More cool disability pride gear!
“Very calming tones! great for regulation and is in lots of great music!
“Calming, used with deep breathing activities, movement activity, visual activity, back and forth engagement by rolling it to each other.”
“Tents are great for sooo many reasons! Imaginative play, sensory break, and a space that’s just for them. This is a spaceship example (that includes a space projector), but there are a ton of themed tents out there that may be fun to choose from based on interest.”
“Cause and effect toy - pour water in one area and watch it spin through gears and tubes to come out somewhere else. Boosts fine motor skills and independent play”
“Better than a Slinky! Mesmerizing sensory experience and a great conversation starter”
"Helps kids feel powerful when they make a flower appear! Easy to use andfun. (also works on cause/effect)"
"Brings holiday fun to life! Super fun while working on motor planning, visual-spatial skills, coordination, and so much more!"
"Really great for cause and effort and allows stimulating yet decluttered engagement. Note: Can buy from A LOT of different locations"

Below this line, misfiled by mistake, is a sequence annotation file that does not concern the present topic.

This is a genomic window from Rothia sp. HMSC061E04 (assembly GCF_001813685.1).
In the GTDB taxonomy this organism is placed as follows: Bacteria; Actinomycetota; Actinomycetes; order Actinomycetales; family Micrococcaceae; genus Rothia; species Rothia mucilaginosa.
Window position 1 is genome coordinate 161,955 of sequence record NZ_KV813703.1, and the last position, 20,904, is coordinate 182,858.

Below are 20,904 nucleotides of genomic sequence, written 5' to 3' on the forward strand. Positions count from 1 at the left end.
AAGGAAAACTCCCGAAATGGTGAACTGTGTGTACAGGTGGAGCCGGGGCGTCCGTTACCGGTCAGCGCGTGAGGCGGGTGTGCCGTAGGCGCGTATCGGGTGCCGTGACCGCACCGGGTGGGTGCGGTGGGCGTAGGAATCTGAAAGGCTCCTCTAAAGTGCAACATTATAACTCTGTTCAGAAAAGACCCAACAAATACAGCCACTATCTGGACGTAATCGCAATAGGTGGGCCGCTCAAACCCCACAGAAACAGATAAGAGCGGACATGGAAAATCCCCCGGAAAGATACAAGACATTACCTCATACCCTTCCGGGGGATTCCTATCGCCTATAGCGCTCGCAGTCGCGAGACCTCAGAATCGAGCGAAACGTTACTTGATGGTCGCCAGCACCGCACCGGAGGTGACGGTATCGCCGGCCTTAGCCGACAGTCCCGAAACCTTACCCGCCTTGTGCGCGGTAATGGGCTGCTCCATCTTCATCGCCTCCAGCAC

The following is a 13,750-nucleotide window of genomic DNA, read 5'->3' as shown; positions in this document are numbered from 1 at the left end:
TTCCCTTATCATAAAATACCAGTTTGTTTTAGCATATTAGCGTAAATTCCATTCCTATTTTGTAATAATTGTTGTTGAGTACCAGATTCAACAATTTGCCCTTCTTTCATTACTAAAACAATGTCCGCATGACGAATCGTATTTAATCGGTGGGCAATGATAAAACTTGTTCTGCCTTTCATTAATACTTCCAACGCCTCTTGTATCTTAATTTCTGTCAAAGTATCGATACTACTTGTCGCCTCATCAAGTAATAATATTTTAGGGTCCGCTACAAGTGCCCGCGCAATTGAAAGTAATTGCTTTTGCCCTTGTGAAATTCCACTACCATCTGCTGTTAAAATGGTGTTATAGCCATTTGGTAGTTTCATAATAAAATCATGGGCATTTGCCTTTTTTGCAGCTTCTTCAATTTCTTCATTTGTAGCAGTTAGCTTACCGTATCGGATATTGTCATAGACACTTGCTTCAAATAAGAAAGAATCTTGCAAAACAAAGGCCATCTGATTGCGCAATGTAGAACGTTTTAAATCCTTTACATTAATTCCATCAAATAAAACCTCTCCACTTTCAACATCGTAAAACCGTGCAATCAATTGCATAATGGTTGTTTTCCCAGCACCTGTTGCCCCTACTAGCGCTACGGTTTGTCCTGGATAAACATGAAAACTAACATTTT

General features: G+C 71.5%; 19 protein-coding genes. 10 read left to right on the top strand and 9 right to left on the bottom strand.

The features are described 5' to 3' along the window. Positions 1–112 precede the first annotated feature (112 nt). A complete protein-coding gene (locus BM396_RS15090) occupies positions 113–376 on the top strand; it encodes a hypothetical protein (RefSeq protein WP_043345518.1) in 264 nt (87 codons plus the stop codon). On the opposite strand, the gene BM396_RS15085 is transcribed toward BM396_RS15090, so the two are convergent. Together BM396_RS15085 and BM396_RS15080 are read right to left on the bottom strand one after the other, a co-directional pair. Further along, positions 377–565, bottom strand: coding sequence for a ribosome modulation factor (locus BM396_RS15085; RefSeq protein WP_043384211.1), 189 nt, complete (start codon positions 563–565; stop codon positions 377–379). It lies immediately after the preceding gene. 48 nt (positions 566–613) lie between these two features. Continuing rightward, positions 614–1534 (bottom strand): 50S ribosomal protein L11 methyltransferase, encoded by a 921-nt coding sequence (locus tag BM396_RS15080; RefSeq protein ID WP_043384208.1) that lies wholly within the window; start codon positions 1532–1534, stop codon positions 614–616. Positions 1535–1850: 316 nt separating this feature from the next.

"Promotes spatial awareness. I've offered this option for movement breaks and to go along in obstacle courses. The kids really love it and they look like little starfishes running around!"
"Lots of different types. Above links to just one example. Fosters cause-and-effect/intentionality, visual interest, and visual tracking. A spinning top can be used to foster shared attention, shared timing through use of moment of anticipation, i.e., “ready, set, go!” or “1, 2, 3. go!” and reciprocal play."
"Foster cause-and-effect/intentionality, joint attention when playing with another person, eye-foot and eye-hand coordination, and gradation of force. They are fun for people of all ages. These work best outside."
Tactile Stepping Stones
"Foster dynamic balance, body awareness, and motor planning in the placementvof them, as well as activates the tactile, proprioceptive, vestibular, and visual sensory systems. Stepping stones can be used in small spaces as well as part of a larger obstacle course."
Fidgets and Sensory Aids